It was at some point during this conversation that I really thought about what I'd done. I don't know if it was something specific that was said, or just the subject of diabetes and food, but it kick-started something! I didn't post the fake-food diary I'd kept.

Now, I have the task of phoning my DSN and explaining to her that I can't send her the food diary I kept because I wasn't completely truthful about the food I was eating. It's so easy to type out and "confess to" here, but I know when I call her, it's not going to be as easy (think fast talking, not taking a breath "I-need-a-new-food-diary-because-that-first-one-you-sent-me-well-I-lied-when-filling-it-out" and then holding my breath waiting for her response!)

When I compare now-me to the me of three years ago, now-me is in a much better place food-wise. But, quite clearly, there are still things that need to be addressed. Like why I felt the need to lie in my food diary. I knew it wouldn't have achieved anything. The whole point of doing it was to see what doses I used on my pump for different foods (extended, multiwave and standard). It wasn't even to specifically look at the food I was eating, yet I still felt the need to make my food choices "look better". 

Food, guilt and diabetes: a mind-field of emotions that, recently, have been bubbling closer to the surface. But after reading some blogs, and talking with a couple of friends, I've realised that it's time for me to do something about this. I'm not a big fan of being told what to do, and I think that if I were forced to talk about this sooner, it would have been a disaster. Now, however, I feel ready to talk about this. Both with my DSN and here on this blog, and I want to change this perception I seem to have surrounding food, guilt and diabetes.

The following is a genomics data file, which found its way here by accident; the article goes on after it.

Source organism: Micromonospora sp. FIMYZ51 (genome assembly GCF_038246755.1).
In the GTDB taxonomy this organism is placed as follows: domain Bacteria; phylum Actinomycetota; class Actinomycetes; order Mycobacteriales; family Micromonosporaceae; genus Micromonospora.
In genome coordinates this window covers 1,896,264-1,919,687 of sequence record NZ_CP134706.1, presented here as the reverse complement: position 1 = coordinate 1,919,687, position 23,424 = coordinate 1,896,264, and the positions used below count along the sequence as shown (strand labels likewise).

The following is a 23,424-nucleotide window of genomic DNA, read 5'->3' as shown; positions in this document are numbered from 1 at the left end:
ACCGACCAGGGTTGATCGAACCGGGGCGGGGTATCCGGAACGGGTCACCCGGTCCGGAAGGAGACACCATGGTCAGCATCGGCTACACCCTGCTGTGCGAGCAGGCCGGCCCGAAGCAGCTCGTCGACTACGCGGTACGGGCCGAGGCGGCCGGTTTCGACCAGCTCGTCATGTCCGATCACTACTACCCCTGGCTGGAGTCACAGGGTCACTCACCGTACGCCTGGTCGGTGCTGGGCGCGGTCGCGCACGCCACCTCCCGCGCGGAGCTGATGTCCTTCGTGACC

In short, (she says after a stupid-long ramble) I don't want to fear food diaries anymore! That may be the stupidest (and worst) conclusion to a blog post ever, but it's as simple as that. My relationship with food changed when I was diagnosed with type one at 17. I omitted my insulin when I was 19/20 years old, and I turned to DWED for support. I'm now 22, and although insulin omission isn't something I'm struggling with right now, going back down that road is something I fear. So, as trivial and "not-a-big-deal" as this may seem, I'm doing something about it. Because I don't want this to be the cause of more issues in the future. I want to be chasing a career, hanging out with family and friends, generally living my life. Stressing over food, food diaries and the diabetes/food-related guilt isn't something I want on the agenda. 

Sunday, 23 November 2014


As a huge comic-book movie fan (Batman, Spiderman, Guardians of the Galaxy, Avengers, Captain America...honestly couldn't choose a favourite), this, in my eyes, is EFFING AWESOME!